Entirely too much investigation into ruby's match operator
(how could a title like that not excite you! ;P)
So yesterday I had this weird regex issue in ruby. I wanted to get a regular expression containing a given string, but didn’t want to have to manually escape all the special characters.
Regexp.escape to the rescue! It escapes all regex metacharacters in any given string, and returns it as a regex. In fact, the docs assure me:
For any string,
Regexp.escape(str)=~strwill be true.
But not so much in practice?
>> str = "123" => "123" >> Regexp.escape(str)=~str TypeError: type mismatch: String given
So, problem one: Regexp.escape is broken. It returns not a Regexp, but a string. Oddly enough it also seems to escape spaces and other innocuous characters, but at least you get the right result if you pump it through
Regexp.compile(). However, that wasn’t my only discovery.
I mentioned this to Matt, and he couldn’t make much sense of it either. He noticed that the type error is specific to strings - if you use a number it just returns false:
>> 123 =~ 'foo' => false
Seems a bit odd, really. Fixnum doesn’t implement
=~, nor does Integer.
So I went doc spelunking. I found implementations for
=~ in the following three important classes:
regexp =~ str: do a regex match, as you might expect
str =~ obj: Call obj =~ str (i.e swap the order of your operands). Not mentioned in the docs but clearly apparent in the source (and experimentation): raise a TypeError if both arguments are strings. Without this, matching one string to another would very quickly run out of stack space.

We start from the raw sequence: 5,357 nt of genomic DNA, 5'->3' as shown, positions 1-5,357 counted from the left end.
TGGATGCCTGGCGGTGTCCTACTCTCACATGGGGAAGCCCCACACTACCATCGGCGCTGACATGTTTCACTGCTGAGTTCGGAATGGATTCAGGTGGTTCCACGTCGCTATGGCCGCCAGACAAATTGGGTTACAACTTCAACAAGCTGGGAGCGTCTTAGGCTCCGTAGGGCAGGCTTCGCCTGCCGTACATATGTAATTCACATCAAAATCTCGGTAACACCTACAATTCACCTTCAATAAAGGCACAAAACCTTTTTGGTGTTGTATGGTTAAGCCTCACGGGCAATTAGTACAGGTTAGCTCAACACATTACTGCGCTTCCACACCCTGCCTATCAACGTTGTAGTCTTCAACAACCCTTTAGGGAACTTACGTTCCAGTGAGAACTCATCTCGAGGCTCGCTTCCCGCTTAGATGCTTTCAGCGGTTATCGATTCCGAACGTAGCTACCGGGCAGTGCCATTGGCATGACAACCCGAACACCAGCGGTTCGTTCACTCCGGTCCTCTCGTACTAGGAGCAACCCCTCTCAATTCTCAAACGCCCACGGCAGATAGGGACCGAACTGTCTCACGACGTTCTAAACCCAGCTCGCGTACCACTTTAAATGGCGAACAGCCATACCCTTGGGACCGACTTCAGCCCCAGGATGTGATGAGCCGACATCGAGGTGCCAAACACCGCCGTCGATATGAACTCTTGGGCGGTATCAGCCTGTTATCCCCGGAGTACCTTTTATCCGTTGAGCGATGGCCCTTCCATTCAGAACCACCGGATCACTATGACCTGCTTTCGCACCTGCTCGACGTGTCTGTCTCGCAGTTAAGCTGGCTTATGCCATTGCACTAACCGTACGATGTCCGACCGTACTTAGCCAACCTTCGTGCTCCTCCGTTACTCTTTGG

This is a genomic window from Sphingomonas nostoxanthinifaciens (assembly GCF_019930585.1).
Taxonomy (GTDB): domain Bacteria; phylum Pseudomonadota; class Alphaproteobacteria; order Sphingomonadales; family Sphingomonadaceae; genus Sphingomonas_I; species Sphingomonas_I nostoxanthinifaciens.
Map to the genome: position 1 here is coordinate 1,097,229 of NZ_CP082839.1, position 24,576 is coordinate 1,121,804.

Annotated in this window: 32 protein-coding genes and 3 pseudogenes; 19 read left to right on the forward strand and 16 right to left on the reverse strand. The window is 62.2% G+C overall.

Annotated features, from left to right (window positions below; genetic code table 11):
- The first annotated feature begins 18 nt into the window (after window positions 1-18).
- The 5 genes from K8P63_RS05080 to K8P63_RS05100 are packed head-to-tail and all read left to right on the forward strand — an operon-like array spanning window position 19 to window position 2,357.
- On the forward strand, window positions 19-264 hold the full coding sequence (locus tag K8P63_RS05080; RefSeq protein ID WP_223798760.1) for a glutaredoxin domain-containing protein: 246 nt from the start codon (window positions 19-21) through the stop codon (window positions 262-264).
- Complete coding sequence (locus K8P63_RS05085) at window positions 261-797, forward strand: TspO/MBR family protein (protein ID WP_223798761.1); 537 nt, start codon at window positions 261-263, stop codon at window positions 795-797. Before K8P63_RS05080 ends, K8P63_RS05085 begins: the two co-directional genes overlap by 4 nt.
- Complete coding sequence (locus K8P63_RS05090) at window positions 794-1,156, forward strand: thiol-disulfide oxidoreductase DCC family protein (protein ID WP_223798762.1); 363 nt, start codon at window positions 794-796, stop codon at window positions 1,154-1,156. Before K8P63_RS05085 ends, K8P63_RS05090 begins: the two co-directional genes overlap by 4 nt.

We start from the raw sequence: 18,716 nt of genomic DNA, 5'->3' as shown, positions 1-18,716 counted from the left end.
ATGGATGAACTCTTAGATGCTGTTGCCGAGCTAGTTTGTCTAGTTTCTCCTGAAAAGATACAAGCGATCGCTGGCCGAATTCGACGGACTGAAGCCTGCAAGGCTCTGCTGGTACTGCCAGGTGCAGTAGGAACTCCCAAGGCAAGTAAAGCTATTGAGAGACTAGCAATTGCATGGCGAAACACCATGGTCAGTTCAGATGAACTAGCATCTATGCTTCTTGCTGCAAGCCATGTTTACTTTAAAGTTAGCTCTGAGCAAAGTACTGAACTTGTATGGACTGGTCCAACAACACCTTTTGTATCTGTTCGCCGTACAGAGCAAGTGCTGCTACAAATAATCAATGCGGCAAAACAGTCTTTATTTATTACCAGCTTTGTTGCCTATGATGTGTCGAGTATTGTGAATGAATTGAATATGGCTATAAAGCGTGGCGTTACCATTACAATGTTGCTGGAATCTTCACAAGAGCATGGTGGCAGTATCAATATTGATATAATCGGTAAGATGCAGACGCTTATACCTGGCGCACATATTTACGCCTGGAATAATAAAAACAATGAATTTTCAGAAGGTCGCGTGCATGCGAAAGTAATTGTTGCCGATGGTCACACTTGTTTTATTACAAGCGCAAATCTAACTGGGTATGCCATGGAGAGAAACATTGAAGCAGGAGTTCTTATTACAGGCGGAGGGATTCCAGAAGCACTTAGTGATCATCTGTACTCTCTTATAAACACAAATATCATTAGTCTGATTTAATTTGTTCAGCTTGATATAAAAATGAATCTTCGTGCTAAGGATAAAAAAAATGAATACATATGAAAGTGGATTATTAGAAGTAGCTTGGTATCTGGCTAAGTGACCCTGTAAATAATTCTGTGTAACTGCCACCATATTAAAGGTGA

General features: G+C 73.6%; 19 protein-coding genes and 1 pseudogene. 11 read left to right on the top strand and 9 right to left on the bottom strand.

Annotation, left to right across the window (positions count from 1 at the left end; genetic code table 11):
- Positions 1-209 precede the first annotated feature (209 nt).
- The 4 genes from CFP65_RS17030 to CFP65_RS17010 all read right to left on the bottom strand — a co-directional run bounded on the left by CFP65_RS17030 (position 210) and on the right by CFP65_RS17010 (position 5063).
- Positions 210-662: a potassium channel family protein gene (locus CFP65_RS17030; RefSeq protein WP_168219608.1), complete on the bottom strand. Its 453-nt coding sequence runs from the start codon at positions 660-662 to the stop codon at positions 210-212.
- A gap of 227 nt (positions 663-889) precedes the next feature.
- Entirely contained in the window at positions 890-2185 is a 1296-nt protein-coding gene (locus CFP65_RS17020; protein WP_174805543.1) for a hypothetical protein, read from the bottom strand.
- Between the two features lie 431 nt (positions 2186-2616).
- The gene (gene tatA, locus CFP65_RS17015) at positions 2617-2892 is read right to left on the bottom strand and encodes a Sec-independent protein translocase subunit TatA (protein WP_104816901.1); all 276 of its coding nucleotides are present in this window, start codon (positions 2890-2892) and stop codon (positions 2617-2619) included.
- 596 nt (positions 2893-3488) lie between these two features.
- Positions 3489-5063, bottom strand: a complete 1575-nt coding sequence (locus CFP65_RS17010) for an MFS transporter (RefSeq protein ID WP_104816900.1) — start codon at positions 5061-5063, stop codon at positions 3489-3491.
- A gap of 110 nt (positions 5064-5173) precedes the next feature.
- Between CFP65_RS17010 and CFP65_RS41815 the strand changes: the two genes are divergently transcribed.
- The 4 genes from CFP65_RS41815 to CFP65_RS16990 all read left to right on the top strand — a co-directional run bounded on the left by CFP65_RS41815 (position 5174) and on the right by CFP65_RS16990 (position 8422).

obj =~ other_obj: return false
So the Regexp implementation is fine. The String implementation is a little odd. I guess it’s there to allow people to write matching statements either way, but it seems like a dangerous (and confusing) habit to condone.
But the Object implementation? Why??? What possible reason could one have for doing a match operation against two objects, neither of which implement any matching behaviour? This has the painful side effect of giving every single object I inspect a “=~” method which does nothing. No wonder
Object.new() has over 120 methods on it *.
For comparison, python’s
object only has 12 methods / attributes. And they’re all special names, so there’s no pollution of regular names going on.
So there you go, two spoonfuls of broken in the one discovery!
(this is ruby 1.8.6, if that matters)
* I exaggerate, over 120 methods on object are just what you get in a rails app. Vanilla ruby only has 41 by my count. but it’s still completely unnecessary, and adds noise to inflate that number